Spider-Man 2 Reviews
What I really love about this film is how well it balances out screen time. We get introduced to a few new characters this time around, and of course none more prevalent than Doc Ock, played by Alfred Molina. Known now as one of the greatest superhero villains of all time, Molina stands out because of the way he's written as well as his charismatically tragic performance. It's really just your typical scientist gone mad idea, but juxtaposed with Peter's struggling personal life, it plays extremely well.
Which brings me to why this film and really Spider-Man in general have an impact on audiences so heavily, his problems. Spider-Man is no longer getting bullied in high school, but that didn't remiss him from dealing with deep personal problems as a growing man. As frustrating as it is to see him try and navigate Mary Jane's mind without telling her how he really feels, it's an issue that Peter has always had. The very idea of holding in your true feelings to "save the ones closest to you" feels like it comes straight out of decades of Spider-Man lore. Even if it feels sour in today's world, it surely wasn't back in 2004. Peter also has to come to terms with the guilt he still holds over his uncle's death, and that his best friend wants to kill him. All of that while trying to balance a real job with The Daily Bugle and his life as Spider-Man is a lot to keep up with.
It's those real-life problems and issues that will always be appealing to fans, and it's no different here. However, as I said, there are still a lot that's dated about this film that even the insanely good action can't overcome. I mentioned it in my review for the first film, but seeing every woman in the film either scream their head off for men throughout every action scene, or in complete awe of what a particular man can do in every action scene isn't as forgivable as you may think. Surely there's other things women can do right? It's also not the easiest to watch James Franco complain and whine about Spider-Man in just about every scene. Besides that, Spider-Man 2 is a brilliantly poignant superhero-action film. At the end of the day, there aren't too many superhero films that can say that.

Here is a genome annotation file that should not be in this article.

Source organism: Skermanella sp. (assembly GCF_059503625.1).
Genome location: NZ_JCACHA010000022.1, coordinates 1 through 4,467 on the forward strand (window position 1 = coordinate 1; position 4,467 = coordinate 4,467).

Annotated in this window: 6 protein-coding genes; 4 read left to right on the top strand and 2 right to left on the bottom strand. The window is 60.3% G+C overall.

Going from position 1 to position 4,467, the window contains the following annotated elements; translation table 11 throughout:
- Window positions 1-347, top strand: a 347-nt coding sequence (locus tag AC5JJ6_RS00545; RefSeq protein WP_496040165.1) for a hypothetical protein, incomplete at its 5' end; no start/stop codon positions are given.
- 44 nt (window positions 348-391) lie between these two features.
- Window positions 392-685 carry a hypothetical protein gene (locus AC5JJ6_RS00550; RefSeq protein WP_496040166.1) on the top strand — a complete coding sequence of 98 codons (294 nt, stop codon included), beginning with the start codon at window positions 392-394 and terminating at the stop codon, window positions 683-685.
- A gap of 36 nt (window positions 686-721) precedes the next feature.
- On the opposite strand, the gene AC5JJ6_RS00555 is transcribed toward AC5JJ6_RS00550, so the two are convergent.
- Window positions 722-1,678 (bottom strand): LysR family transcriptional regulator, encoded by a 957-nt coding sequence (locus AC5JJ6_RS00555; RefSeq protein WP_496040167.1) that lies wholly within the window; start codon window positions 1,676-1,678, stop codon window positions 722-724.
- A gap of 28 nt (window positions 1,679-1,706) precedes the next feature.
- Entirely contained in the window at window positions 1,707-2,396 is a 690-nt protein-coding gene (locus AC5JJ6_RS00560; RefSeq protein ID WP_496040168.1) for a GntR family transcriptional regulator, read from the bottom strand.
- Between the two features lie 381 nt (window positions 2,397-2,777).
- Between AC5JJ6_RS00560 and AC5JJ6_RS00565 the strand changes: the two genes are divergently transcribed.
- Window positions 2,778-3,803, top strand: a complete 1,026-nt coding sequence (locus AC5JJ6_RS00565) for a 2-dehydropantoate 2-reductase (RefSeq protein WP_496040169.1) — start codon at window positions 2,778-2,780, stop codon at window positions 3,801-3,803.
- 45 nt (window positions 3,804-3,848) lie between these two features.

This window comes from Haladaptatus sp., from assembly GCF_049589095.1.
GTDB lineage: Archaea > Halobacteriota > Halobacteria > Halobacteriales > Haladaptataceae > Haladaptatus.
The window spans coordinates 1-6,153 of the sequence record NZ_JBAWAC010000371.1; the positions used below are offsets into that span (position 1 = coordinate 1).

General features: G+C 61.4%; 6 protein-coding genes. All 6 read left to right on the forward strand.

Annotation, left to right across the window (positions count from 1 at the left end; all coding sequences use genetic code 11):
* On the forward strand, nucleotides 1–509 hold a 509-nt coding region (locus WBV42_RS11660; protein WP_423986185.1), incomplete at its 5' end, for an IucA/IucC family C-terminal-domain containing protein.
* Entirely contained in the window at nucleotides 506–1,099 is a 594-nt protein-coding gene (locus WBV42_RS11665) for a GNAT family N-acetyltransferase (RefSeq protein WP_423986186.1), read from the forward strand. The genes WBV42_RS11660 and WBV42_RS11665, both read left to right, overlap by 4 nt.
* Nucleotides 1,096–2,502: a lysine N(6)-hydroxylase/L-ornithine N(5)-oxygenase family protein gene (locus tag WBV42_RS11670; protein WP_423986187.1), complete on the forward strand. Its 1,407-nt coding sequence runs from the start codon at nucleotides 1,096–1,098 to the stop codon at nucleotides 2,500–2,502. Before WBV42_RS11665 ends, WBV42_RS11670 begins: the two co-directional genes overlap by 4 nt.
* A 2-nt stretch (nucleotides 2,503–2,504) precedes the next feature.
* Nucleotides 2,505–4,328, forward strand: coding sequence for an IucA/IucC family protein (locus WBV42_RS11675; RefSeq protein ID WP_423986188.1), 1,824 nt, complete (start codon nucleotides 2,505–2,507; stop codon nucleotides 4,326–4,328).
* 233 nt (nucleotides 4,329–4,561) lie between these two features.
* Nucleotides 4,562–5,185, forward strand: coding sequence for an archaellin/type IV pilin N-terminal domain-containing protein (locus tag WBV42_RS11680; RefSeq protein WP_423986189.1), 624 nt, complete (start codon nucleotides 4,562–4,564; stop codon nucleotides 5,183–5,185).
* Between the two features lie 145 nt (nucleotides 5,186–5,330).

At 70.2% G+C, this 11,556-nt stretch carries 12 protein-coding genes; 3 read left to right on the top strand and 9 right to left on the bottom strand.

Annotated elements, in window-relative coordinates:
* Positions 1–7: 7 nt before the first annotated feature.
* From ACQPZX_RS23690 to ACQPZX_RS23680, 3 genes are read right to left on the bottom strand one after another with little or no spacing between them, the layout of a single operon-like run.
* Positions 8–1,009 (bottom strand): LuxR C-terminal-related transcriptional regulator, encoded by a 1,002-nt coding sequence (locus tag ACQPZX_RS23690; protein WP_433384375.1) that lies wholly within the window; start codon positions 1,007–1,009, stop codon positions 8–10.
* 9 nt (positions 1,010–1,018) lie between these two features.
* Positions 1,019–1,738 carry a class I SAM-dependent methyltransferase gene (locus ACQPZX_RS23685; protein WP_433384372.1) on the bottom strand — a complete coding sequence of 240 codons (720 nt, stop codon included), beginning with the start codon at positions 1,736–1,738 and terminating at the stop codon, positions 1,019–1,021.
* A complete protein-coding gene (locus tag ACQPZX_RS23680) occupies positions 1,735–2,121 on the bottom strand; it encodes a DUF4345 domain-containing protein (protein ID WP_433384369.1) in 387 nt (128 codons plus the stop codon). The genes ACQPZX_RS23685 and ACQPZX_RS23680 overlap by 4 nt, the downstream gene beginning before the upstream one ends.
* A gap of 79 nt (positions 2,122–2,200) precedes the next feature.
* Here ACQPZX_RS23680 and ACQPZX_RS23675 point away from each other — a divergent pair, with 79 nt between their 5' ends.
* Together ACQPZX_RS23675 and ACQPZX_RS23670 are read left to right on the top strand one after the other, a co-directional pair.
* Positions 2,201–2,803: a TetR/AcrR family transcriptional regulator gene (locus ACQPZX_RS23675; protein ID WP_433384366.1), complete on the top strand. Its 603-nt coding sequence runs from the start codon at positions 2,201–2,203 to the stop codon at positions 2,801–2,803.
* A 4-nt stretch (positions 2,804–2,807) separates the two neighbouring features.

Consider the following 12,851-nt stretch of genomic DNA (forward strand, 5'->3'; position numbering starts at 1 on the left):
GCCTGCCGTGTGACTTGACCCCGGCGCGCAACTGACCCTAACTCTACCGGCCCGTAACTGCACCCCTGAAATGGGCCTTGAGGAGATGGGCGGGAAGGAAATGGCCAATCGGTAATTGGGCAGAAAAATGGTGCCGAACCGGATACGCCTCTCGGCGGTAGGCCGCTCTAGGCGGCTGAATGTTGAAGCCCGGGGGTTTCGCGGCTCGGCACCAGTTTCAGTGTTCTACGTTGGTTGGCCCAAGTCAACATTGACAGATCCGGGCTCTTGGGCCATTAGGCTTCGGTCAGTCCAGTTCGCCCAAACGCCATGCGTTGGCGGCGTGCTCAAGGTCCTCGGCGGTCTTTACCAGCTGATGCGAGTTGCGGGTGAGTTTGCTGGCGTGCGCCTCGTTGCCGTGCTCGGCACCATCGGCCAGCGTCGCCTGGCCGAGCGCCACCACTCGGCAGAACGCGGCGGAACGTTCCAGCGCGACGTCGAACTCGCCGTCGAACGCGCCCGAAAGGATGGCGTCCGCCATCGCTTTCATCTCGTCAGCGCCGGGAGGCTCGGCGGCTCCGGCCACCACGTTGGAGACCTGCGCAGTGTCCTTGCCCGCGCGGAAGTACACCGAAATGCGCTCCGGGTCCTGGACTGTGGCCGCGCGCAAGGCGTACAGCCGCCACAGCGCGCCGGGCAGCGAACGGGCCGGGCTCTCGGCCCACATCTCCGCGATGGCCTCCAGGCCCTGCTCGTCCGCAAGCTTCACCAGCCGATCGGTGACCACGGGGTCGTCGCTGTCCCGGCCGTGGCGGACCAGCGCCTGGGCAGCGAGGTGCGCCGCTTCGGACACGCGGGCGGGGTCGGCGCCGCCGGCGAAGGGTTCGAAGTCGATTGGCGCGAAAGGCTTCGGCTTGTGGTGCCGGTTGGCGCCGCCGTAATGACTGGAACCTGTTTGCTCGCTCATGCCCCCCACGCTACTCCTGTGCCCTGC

+About something more
+Balances everything well
-Females written poorly
- Better Acting
- Better Emotion
- Better Writing
- Better Technical Aspects (VFX, Sound Design, Music, etc.)
- Better Directing
- Better Characters
- Better Story
- Better than the first (oh wait, i said that numerous times... oh well, i'll just say it again XD)
Overall: A+ (10/10)
Two years after the events of the first movie, Peter Parker's life hasn't got any better: the woman he loves is engaged to his boss's son, his best friend accuses Spider-Man of said friend's father's murder, and his powers are beginning to fail him(comparisons with Smallville aren't a problem, since the show's creators contributed to the Spider-man 2 script).Plus, there's a new weird guy in town: Dr.Otto Octavius(Alfred Molina), aka Doc Ock.Trouble's on its way...
This film is far more exciting and gripping than its predecessor, and it also contains some humor(check out Raimi-regular Bruce Campbell's cameo).The original actors are excellent, while Molina's Ock is more conflicted and charming than Willem Dafoe's superb Green Goblin.The movie also contains the most breathtaking action sequence ever,featuring Spidey, his nemesis and a speeding train.
A real triumph within the genre, it makes the expectations for the third movie very high, as people wonder what Raimi can do to overshadow the greatest superhero movie after Batman Begins.
The standout of summer 2004